Today we live from video conversations, which we generally do on our computers, but we still receive text messages and audio calls on our phones. Under no circumstances do we automatically receive detailed information about the people we are talking to, and we cannot easily switch between video conferencing calls as we can on call on our phones. We have several video conferencing clients that do not work with each other, do not integrate with other forms of communication and do not allow us to move perfectly between types of calls or callers.

What if they did? What if you created a state-of-the-art smart device, just like Lamborghini did by rethinking Countach (which just sold out of production despite its $ 2.5 million price tag) and you created a modern modular Cedar? Of course, we would need a new industrial design, because Cedar has not aged well, but the concept is still there.

I wonder if this new PC phone could be a modernized BlackBerry, given the security concerns we have now. You could operate from the cloud using something like Windows 365, a virtual cloud instance for your computer, for almost unlimited computing performance. It can be supplemented with keyboards, mice and wireless monitors whenever you want on the desk or use a keyboard with flap, trackpad and display for when you need something more portable. And it could integrate today’s communication methods, video conferencing clients and CRM databases, along with BlackBerry-level security, to create the professional smartphone for this decade.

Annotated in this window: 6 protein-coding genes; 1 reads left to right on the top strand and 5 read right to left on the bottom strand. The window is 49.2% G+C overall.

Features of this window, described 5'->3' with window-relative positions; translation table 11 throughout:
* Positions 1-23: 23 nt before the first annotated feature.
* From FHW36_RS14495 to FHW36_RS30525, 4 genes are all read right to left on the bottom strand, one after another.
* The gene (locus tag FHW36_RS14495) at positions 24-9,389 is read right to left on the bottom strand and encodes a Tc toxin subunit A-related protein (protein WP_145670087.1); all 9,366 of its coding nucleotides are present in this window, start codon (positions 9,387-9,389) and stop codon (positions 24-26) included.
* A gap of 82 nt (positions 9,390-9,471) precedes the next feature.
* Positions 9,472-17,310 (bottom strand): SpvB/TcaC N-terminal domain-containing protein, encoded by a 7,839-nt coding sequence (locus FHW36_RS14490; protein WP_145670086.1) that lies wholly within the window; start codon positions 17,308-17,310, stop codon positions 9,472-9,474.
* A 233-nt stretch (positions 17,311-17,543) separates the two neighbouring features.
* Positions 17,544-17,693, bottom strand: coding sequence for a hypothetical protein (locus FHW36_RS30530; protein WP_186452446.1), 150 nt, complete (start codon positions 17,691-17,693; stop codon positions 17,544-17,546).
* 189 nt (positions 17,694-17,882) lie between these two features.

Conclusion: the time is now

Like Cedar, it was built from the beginning to the beginning of the PC era to take advantage of the PBX and PC revolutions, a similar effort focused on video collaboration, cloud services, CRM, security, artificial intelligence and IT capabilities. it could give us something unique. .

We have the technology; we are simply waiting for an intellectual property company to unite it and change the market. Someone will notice this. It reminds me that both Microsoft and Palm Cloud made the first iPhone, and they both made internal efforts to develop their own versions of the smartphone. Both companies had more potential than Apple, but Apple executed.

When it comes to the PC phone, the only company that has the technology, knowledge and deep partnerships to do this in the US, anyway, is Qualcomm. (Elsewhere, Samsung could probably do this, as could Huawei.) On paper, Apple could do the same, but it would make the iPad, iPhone, or Mac redundant, and the company’s strategy is to increase the number of products. . a person buys; eliminating one would be counter-strategic. Qualcomm is a technology provider and is more interested in churn and opening up new markets, making it a strategic mixed alternative platform for it.

The world has changed a lot since the creation of the computer and the smartphone. It is time for someone to rethink these technologies in the current reality of artificial intelligence, cloud, security and work from home.